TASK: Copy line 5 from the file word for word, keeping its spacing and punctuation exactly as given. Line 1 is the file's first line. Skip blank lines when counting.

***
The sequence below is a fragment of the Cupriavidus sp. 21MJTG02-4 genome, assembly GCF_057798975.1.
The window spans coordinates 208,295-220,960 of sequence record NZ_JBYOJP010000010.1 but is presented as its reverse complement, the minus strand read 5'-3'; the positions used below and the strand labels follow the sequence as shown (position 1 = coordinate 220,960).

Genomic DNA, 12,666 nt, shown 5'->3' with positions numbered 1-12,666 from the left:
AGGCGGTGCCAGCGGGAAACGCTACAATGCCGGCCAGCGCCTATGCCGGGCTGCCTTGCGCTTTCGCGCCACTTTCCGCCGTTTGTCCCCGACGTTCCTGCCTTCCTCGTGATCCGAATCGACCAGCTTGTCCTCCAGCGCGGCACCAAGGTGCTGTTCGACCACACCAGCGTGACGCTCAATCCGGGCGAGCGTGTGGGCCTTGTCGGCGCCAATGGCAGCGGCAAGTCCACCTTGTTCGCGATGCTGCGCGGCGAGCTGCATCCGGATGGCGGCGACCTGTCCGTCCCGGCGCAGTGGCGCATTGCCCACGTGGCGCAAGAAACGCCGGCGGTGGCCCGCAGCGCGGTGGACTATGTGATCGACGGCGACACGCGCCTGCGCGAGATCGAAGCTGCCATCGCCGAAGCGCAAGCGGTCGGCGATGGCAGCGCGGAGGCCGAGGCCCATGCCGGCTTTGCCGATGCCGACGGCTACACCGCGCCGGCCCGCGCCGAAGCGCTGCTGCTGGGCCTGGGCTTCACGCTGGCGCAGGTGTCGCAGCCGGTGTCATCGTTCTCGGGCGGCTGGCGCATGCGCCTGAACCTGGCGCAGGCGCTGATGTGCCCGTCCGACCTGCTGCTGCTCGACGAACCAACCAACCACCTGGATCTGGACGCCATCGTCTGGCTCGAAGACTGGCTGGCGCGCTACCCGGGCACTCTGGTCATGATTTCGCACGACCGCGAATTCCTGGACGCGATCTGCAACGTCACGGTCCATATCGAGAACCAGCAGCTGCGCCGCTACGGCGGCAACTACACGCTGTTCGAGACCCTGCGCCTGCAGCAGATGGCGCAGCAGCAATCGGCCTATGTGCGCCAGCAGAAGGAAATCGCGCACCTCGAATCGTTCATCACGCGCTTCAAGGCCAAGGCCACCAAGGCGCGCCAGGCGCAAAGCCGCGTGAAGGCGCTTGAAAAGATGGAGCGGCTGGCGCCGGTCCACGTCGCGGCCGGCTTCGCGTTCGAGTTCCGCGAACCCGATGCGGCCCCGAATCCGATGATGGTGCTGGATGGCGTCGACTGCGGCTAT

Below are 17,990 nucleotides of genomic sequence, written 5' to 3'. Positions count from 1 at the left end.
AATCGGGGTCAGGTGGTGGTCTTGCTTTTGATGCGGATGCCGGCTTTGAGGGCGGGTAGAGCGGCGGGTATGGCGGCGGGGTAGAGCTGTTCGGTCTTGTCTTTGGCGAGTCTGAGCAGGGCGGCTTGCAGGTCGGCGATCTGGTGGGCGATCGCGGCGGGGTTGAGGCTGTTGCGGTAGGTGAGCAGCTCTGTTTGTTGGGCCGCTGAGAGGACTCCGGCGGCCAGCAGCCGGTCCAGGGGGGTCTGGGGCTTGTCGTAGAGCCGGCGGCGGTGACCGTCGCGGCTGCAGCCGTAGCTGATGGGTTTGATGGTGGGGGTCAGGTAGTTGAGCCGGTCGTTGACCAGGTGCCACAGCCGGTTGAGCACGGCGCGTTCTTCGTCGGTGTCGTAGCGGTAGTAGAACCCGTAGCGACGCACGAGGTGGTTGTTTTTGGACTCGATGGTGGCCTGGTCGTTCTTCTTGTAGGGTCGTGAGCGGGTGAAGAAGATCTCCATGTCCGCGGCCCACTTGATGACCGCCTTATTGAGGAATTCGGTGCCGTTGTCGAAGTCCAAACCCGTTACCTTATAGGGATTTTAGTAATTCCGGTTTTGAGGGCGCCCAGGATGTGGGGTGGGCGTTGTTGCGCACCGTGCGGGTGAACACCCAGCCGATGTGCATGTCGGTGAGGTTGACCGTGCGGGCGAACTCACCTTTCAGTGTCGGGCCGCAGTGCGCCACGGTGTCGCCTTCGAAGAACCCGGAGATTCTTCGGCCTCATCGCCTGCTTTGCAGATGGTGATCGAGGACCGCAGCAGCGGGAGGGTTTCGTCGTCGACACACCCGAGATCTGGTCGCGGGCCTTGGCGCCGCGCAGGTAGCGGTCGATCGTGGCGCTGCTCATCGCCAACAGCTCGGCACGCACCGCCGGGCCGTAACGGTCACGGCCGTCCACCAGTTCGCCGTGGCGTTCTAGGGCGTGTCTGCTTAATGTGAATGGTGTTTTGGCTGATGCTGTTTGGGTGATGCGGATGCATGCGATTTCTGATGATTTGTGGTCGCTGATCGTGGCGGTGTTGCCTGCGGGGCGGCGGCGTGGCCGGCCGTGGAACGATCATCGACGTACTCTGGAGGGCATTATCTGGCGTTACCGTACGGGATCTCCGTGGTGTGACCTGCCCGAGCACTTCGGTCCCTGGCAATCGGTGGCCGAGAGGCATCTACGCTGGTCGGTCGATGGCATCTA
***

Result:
Below are 17,990 nucleotides of genomic sequence, written 5' to 3'. Positions count from 1 at the left end.